Between teaching at FMU and BarberShop Speaks, a series of live events that Noel created to promote open dialogue with professionals on a range of topics, the Miami native is responsible for not just molding the minds of the next generation but also preserving the cultural staple that is the barbershop. In both, Noel’s goal is to foster a future Black community that’s financially stable, educated and — arguably most important — thriving, something that the barbershop will undoubtedly play a role in.

“Black spaces can be the catalyst for encouragement and growth” both inside and outside the Black community, Noel said. To him, the barbershop is “sacred,” yet exposing non-African people to such an environment could help alleviate any lingering negative perceptions of the Black community. “It’s a positive force of our culture.”

‘We’re a couple generations removed from folks not even being able to experience this opportunity’

Similarly, David Pulliam believes exposure will be a critical part of the future for Black people. Pulliam himself is a living, breathing example: The 28-year-old Philadelphia native went from nearly dying on the football field to working in an Amazon warehouse to vice president within JP Morgan’s corporate investment bank. As he discusses his journey, Pulliam sits in the middle of the ocean on the stern of a Black-owned $1 million yacht courtesy of his friend’s business, Big Daddy Miami Yacht Charters.

“Just think: We’re a couple generations removed from folks not even being able to experience this opportunity,” said Pulliam, his voice barely audible over the din of the yacht’s engine.

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Investment banker David Pulliam, 28, is photographed on the yacht “Big Daddy.” Pulliam finds his connection with water reaffirms his Blackness in the past, present and future. Carl Juste [email protected]

That Pulliam even feels slightly comfortable, let alone most comfortable, on the water is a testament to progress. His ancestors were brought in chains across the very ocean where he now gets to relax. And while Black-owned, million-dollar yachts are not especially common, he hopes to change that through his work both inside the boardroom — where he pushes for investors to connect with Black entrepreneurs — but also in the community, where he mentors graduating student-athletes.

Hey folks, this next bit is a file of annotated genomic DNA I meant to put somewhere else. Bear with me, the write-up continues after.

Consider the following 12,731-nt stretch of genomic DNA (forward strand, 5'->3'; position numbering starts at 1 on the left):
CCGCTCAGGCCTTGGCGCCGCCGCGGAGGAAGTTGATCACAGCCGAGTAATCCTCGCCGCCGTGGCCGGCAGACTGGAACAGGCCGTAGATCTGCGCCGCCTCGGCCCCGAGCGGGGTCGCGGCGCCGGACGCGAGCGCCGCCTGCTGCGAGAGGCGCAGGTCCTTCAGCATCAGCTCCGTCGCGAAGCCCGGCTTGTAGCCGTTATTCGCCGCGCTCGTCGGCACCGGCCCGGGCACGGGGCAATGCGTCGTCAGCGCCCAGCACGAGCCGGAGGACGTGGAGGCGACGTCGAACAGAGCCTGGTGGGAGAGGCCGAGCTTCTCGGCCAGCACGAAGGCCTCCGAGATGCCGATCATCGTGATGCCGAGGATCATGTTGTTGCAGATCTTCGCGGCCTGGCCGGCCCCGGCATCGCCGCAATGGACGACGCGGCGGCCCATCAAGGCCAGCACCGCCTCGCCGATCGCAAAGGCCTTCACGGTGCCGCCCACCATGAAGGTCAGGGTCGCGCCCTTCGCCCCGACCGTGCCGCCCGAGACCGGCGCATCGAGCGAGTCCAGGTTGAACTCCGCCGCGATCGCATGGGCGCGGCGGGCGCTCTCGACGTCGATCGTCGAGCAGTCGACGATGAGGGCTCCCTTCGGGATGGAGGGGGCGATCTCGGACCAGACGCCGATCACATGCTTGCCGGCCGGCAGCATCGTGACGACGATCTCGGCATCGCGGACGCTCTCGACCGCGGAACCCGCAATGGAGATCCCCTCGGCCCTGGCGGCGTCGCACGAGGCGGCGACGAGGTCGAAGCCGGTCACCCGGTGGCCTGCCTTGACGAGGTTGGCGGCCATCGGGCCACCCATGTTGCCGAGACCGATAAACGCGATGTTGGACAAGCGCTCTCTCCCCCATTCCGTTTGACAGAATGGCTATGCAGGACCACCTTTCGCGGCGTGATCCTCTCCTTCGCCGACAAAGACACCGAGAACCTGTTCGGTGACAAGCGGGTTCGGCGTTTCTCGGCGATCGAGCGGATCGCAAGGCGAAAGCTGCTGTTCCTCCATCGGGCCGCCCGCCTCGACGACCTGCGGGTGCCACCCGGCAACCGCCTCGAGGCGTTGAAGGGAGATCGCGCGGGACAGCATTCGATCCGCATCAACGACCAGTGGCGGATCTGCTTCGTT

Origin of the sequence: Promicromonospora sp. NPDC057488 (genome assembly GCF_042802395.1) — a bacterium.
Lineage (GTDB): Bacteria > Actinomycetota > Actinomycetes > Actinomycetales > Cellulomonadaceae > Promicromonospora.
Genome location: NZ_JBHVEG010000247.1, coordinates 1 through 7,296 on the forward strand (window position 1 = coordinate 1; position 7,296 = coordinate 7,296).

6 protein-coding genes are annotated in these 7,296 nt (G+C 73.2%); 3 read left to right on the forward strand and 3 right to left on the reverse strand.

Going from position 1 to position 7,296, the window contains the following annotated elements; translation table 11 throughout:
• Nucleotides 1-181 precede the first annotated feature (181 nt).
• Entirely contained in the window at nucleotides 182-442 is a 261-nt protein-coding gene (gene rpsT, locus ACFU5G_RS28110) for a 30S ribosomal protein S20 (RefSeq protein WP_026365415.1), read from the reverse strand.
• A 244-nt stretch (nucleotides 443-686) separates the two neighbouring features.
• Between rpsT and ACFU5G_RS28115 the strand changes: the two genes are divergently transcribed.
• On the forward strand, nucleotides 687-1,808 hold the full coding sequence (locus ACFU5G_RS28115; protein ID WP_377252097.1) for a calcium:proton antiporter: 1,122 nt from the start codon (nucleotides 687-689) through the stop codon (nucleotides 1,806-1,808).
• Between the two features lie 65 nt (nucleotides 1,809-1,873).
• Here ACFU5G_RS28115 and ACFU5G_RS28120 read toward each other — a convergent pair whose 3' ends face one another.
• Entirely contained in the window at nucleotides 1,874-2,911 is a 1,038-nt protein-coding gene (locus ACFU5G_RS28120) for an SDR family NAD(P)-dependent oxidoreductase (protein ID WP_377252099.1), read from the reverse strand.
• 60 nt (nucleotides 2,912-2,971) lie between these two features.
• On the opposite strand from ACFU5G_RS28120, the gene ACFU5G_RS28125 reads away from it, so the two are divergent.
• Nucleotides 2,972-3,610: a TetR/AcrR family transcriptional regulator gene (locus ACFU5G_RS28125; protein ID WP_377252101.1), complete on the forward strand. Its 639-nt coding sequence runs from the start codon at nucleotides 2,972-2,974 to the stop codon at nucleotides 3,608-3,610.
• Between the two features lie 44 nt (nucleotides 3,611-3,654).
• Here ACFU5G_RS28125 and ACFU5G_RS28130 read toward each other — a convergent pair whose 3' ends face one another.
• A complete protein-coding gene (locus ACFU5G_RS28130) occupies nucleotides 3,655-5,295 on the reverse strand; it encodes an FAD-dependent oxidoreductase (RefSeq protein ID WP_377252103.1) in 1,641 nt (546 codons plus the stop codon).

“Historically, we’ve been locked out of those early discussions and the folks that see the most outsized gains are the early adopters,” Pulliam said, emphasizing that fields like finance and technology could be how future generations of Black people can begin building wealth. “There is no future without ownership.”

If Pulliam’s presence in the world of finance and technology is an anomaly, so is Dominique Guirand’s in the healthcare field. At just 24 years old, Guirand already has her own business in Flourished Spa and Wellness Center, the only Black-owned doula service center in North Miami Beach.

“It’s my safe space, it’s other people’s safe space,’” Guirand said. Although Flourished was “built around Black women,” everyone is welcomed as she intends to be a leader in the field of maternal healthcare.

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Dominique Guirand, a 24-year-old doula and owner of Flourished Spa and Wellness Center, has created a space where pregnant women and mothers can receive maternity care in North Miami Beach. Guirand is photographed at her business, where she feels the empowerment of her Blackness. Carl Juste [email protected]

Already enrolled in midwifery school, Guirand will soon be able to assist in all parts of the birthing process. Her timing couldn’t be better: The maternal mortality rate for Black women is three times higher than that of their white counterparts. Guirand represents a much-needed presence for future generations of Black mothers.

“Black women are at the forefront of change,” Guirand said, adding that she hopes to inspire Black girls to pursue their passions. “I really just want younger girls to be better than me.”

This story was originally published February 22, 2023, 1:12 PM.

Profile Image of C. Isaiah Smalls II

C. Isaiah Smalls II is a reporter covering race and culture for the Miami Herald. Previously, he worked for ESPN’s The Undefeated as part of their inaugural class of Rhoden Fellows. He is a graduate of both Columbia University and Morehouse College.